Practicing Seeking

Mantras: What’s Your “Power Word”?


It is a greeting often used by yogis meaning the spirit within me honors the spirit within you. But it can and often does serve outside the yoga studio and ashram as a mantra for the rest of us.

And the right mantra has the power to set things right in your life.

According to Intuitive psychologist Dr. Carmen Harra words indeed have power. There is, for example, a world of difference, she says, between telling yourself “I’m weak” or telling yourself “I’m powerful.”  It’s a difference that affects your mind, your body, and your spirit. What does your self-talk sound like these days? If it contains too much of the weak, and too little of the powerful, maybe you need a mantra.

Scholars consider the use of mantras to have begun before 1000 BC, the period that spawned the Vedas, liturgical texts that created modern-day Hinduism. Still with us today, a mantra can be a sacred syllable, a word, or a  string of words that have spiritual potency (for you, that is).  The word mantra (which translates as “mind” or “to think”) can be thought of as a form of mental activity that encourages liberation from whatever is holding you back in this moment, in this life. It’s speculated that over 70 million mantras have been created.

A mantra, in other words, is a spiritual tool to transport your busybody mind from a state of yackety-yak to one of one-pointed stillness. Once chosen, you may use it as a way of both stilling and focusing thought. In the words of American spiritual teacher the late Ram Dass, “If you imagine the mind as being like an ocean, with waves of thought surging along on it, waves going in all directions because of the crosscurrents of the tides and the winds – in that ocean, a mantra sets up a single wave pattern that gradually overrides all the other ones, until the mantra is the only thought-form left. Then there’s just one continuous wave going through your mind – going and going and going.”

And that oceanic activity is not all in your mind; it’s very much in your body.

According to the Yogapedia website, “ When chanting mantras aloud, the vibrations and movements of the tongue stimulate some of the key glands of the endocrine system, which is responsible for governing and regulating hormones in the body.”  So mantras are medicine, delivering physiological as well as spiritual benefits.  Chanting a mantra, for example, has also been shown to impact the parasympathetic nervous system, producing a slowing of the heart rate and triggering the body’s healing response.

Indeed, reciting (or singing) your chosen mantra with purpose and intention can bring you into a meditative state, shifting your perception to a state of positivity, instilling calmness in the mind. It helps in creating a shield of positive energies around a person through its vibrational sounds.

So where to start if you are a mantra newbie?

Five words ( known as The Five Mantras) that are often chosen, alone or in combinations are: Release/ Peace/Tranquility/ Love/ and Joy. Often they are repeated (spoken or chanted) for a set period of time until the mantra comes alive and begins to command your full attention.  It is said that the vibration from the mantra brings you into a trance-like oneness with the universe.

Mantras can be words, sets of words, even sounds—that you sing, hum, chant, speak aloud or to yourself.  They /it can be in plain old everyday English or exotic Sanskrit or another language in which you are comfortable.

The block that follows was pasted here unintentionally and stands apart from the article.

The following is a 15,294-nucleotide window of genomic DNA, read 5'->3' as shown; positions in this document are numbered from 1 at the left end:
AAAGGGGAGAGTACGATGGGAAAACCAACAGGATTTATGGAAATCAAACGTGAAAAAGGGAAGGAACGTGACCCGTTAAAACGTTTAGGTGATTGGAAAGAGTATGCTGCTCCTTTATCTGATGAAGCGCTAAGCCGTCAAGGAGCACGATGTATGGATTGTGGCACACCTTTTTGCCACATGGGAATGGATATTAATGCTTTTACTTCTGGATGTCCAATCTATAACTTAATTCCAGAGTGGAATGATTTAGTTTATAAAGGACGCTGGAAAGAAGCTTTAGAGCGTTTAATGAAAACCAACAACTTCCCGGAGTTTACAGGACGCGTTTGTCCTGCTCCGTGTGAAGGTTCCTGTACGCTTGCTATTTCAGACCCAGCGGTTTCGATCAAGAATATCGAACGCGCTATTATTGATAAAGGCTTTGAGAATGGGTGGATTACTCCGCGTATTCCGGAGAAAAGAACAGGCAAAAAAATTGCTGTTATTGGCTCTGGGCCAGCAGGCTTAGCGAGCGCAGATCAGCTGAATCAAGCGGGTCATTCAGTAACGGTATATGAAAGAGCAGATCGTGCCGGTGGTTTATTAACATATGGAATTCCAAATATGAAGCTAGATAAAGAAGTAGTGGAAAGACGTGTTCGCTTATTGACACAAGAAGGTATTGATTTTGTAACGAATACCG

And what do you have to choose from besides Namaste and the Five Mantras?


* I am love

*Perfect  (everything is)

*(I am) Enough

*I am fearless

*(I Am) free to be

Or how about the Sanskrit  Ong Namo Guru Dev Namo” (“I call upon the Divine Wisdom and bow to this Wisdom”). It is said to be a favorite of Oprah’s.

Always appropriate is OM. The eternal sound of OM  is thought to be the sound that the universe makes, according to the Hindu American Foundation.

Or OM SHANTIH, meaning peace.

Or OM MANI PADME HUM.  Ma is said to destroy jealousy and replace it with moral behavior. Ni helps cultivate patience and non-attachment.  Pad helps destroy prejudice and Me is believed to help impede possessiveness. Finally, Hum is for wisdom.

Here are a few ways to use your own personal power word(s).

Where and When

  • Before yoga practice when a mantra can set your “intention” for the practice or for the day ahead.
  • Before your morning prayer, meditation, or  gratitude practice
  • Before going to work in your office –in or out of the home
  • At the end of the day before lights out.
  • Before a sports event, competition, or challenge of any kind. By reciting a mantra that is specific to how you’re feeling or to what your day holds in store, you are better fortified to face the day with more confidence and courage.
  • As a part of your midday centering or manifesting practice
  • Invoking a mantra can be helpful if you’re gearing up for a hectic day. Know you have 10 deadlines today? Try “I am confident in my abilities to complete the tasks at hand.” Feeling distracted?  Try “I am present in the moment.” Feel an anxiety attack coming on? Use “Om shanti, peace peace peace.” Add-On:  Try handheld beads. You don’t have to be religious to use prayer  And they are a great way to  stay present while reciting your mantra.  Count each repetition pairing it with each bead. Known as mala in Sanskrit, these beads in various materials and configurations are used in religious and spiritual practices worldwide to help the user connect with the divine within and without.

And that divine is always there.

In the words of the Late Middle Ages mystic Julian of Norwich– all shall be well, and all shall be well and all manner of thing shall be well”.  It wouldn’t have been considered a mantra in the 15th century, but it can be ours in the 21st.

-Frances Goulart



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